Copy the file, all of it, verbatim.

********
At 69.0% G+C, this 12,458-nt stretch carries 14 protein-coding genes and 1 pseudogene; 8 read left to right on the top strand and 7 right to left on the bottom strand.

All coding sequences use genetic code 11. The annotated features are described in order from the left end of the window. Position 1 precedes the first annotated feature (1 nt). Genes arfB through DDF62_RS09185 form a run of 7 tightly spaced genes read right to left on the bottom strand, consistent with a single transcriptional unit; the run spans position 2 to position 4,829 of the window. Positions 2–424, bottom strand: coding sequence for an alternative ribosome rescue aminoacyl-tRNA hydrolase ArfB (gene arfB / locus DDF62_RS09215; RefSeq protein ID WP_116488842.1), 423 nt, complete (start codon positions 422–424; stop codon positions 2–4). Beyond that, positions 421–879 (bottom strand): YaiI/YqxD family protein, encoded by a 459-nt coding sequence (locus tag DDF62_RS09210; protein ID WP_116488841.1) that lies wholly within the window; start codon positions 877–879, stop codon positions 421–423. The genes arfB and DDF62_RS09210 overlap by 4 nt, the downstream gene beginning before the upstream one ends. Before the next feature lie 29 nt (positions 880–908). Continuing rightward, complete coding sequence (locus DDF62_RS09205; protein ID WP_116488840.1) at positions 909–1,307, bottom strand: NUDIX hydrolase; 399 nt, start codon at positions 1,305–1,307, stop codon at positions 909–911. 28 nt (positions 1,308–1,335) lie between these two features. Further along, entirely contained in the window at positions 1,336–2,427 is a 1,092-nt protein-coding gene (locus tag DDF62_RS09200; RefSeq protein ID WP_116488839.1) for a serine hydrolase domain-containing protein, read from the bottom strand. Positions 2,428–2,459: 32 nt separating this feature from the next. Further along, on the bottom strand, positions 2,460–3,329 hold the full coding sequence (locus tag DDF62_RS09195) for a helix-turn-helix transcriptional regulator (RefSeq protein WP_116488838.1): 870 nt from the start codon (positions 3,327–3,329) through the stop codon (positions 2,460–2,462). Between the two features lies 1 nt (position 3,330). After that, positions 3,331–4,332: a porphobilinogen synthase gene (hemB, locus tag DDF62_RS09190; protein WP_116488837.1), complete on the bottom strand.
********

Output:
At 69.0% G+C, this 12,458-nt stretch carries 14 protein-coding genes and 1 pseudogene; 8 read left to right on the top strand and 7 right to left on the bottom strand.

All coding sequences use genetic code 11. The annotated features are described in order from the left end of the window. Position 1 precedes the first annotated feature (1 nt). Genes arfB through DDF62_RS09185 form a run of 7 tightly spaced genes read right to left on the bottom strand, consistent with a single transcriptional unit; the run spans position 2 to position 4,829 of the window. Positions 2–424, bottom strand: coding sequence for an alternative ribosome rescue aminoacyl-tRNA hydrolase ArfB (gene arfB / locus DDF62_RS09215; RefSeq protein ID WP_116488842.1), 423 nt, complete (start codon positions 422–424; stop codon positions 2–4). Beyond that, positions 421–879 (bottom strand): YaiI/YqxD family protein, encoded by a 459-nt coding sequence (locus tag DDF62_RS09210; protein ID WP_116488841.1) that lies wholly within the window; start codon positions 877–879, stop codon positions 421–423. The genes arfB and DDF62_RS09210 overlap by 4 nt, the downstream gene beginning before the upstream one ends. Before the next feature lie 29 nt (positions 880–908). Continuing rightward, complete coding sequence (locus DDF62_RS09205; protein ID WP_116488840.1) at positions 909–1,307, bottom strand: NUDIX hydrolase; 399 nt, start codon at positions 1,305–1,307, stop codon at positions 909–911. 28 nt (positions 1,308–1,335) lie between these two features. Further along, entirely contained in the window at positions 1,336–2,427 is a 1,092-nt protein-coding gene (locus tag DDF62_RS09200; RefSeq protein ID WP_116488839.1) for a serine hydrolase domain-containing protein, read from the bottom strand. Positions 2,428–2,459: 32 nt separating this feature from the next. Further along, on the bottom strand, positions 2,460–3,329 hold the full coding sequence (locus tag DDF62_RS09195) for a helix-turn-helix transcriptional regulator (RefSeq protein WP_116488838.1): 870 nt from the start codon (positions 3,327–3,329) through the stop codon (positions 2,460–2,462). Between the two features lies 1 nt (position 3,330). After that, positions 3,331–4,332: a porphobilinogen synthase gene (hemB, locus tag DDF62_RS09190; protein WP_116488837.1), complete on the bottom strand.